Sales forecasts for products incorporating nanotechnology range from $1 trillion to $3 trillion by 2015. Current sales figures are still some way away from these figures, but the growth trend is following the projections. Indeed, nanotechnology research results have started to migrate from the confines of the laboratory towards real applications in various industrial sectors.

Societal, governance and health-safety-environment related issues must seamlessly accompany the development of industrial applications. Research must be complemented by, and provide support to a careful review of the regulatory landscape, reflections on ethical issues and outreach.

This is reflected in the WP structure, highlighting four areas of emphasis for nanosciences and nanotechnologies: Maximising the contribution of nanotechnology on sustainable development; Nanotechnology for benefiting Environment, Energy and Health; Ensuring safety of nanotechnology; and Cross-cutting and enabling R&D.

During the second half of FP7, the implementation is characterised by a gradual shift from fundamental research towards more application-oriented research. Faster introduction of nano-based applications into markets contributes to innovation-led competitiveness for European industry as well as provides significant societal and economic benefits.

In this context, the significant public investment made in nanotechnology research must provide a return to society in terms of contributing towards solutions to major societal challenges. Nanotechnology has significant potential to improve sustainability and to become a source of innovation in many industrial sectors.

The aim is, therefore, to cover important European Technology Platform related priorities for sustainability, e.g. in chemistry, construction, textile, fibres and forest based industries, transport and agro-food related sectors, with nanotechnology as the key enabling technology.

Further, Energy, Environment and Healthcare are at the forefront of global challenges, and of concern to every citizen. Notwithstanding the significant economic potential of environmental, energy and health technologies, nanotechnology must stand in the forefront for providing solutions.

In the light of available scientific evidence and public concerns associated with the potential risks of nanotechnologies and their applications, scientific investigators are strongly encouraged to pay renewed attention to safety – the safety of workers, the public and the environment. This Work Programme stresses not only the necessity to consider safety aspects from the beginning and the desirability of inherently safe design, but also requires that projects include a full scientific and/or technical risk assessment as well as proposals for risk mitigation measures, where appropriate.

Although safety is an integral part of all application related research, there is also a need for a more concerted approach. In nanosafety research, the emphasis of the NMP Theme is shifting from toxicology studies of individual nanomaterials towards more holistic safety assessment and management that manages overall risks. Agreed methods, techniques, equipment for toxicity studies, occupational exposure assessment and for risk reduction and mitigation will be an important part of this work.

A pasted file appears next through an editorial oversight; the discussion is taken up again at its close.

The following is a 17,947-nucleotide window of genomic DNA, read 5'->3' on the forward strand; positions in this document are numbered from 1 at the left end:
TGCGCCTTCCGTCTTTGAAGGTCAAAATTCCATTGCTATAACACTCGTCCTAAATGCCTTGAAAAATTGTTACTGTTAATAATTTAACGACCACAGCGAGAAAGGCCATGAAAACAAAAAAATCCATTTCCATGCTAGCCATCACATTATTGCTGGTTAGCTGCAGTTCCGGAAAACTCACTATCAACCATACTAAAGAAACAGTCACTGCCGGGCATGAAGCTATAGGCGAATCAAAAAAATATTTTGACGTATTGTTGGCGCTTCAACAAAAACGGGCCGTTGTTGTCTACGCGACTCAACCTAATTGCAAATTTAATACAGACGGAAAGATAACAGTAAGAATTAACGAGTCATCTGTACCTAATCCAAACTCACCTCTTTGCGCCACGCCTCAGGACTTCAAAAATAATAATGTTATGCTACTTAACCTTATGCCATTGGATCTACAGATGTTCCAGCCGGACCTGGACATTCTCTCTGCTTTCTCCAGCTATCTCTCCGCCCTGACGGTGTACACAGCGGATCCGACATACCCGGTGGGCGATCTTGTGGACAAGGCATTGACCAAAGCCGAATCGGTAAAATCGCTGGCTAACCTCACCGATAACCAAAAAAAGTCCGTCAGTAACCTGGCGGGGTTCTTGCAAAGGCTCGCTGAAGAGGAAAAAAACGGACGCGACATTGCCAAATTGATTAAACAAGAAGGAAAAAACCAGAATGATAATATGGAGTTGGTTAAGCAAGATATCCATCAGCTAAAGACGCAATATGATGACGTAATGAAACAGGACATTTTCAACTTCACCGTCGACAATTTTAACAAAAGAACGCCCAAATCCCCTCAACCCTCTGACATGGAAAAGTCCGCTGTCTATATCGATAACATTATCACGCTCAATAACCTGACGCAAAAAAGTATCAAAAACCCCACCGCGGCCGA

As material systems and device structures become nanosized and nanostructured, significant challenges exist related to design and growth of these structures in a precise and reproducible manner. The analysis of their three-dimensional structure, properties and functions with a high level of precision poses another challenge. Detailed knowledge of e.g. the chemical, electronic and magnetic properties of nanomaterials is a pre-requisite for being able to tailor their functions in a controlled way. In the face of these challenges, the development of a wider range of nano-enabled applications requires continued significant R&D support in crosscutting areas and technologies, such as instrumentation, characterisation, modelling and design.
Nano-sciences, Nano-technologies, Materials and New Production Technologies

The objective of this theme is to improve the competitiveness of European industry and generate knowledge to ensure its transformation from a resource-intensive to a knowledge-intensive industry, by generating step changes in knowledge and implementing decisive knowledge for new applications at the crossroads between different technologies and disciplines.

This will benefit both new, high-tech industries and higher-value, knowledge-based traditional industries, with a special focus to the appropriate dissemination of RTD results to SMEs.

These activities are primarily concerned with enabling technologies which impact all industrial sectors and many other Seventh Framework Programme themes.
Total 2012 €
3.771.946,00003.771.946
STATISTICS
Project Name 2012 €Description
Innovative Sensor for the fast Analysis of Nanoparticles in Selected Target Products(INSTANT)3.771.946

INSTANT will face the challenge of the detection, identification and quantification of engineered nanoparticles (ENPs) in complex matrices such as cosmetic products and engineered food and drinks.... INSTANT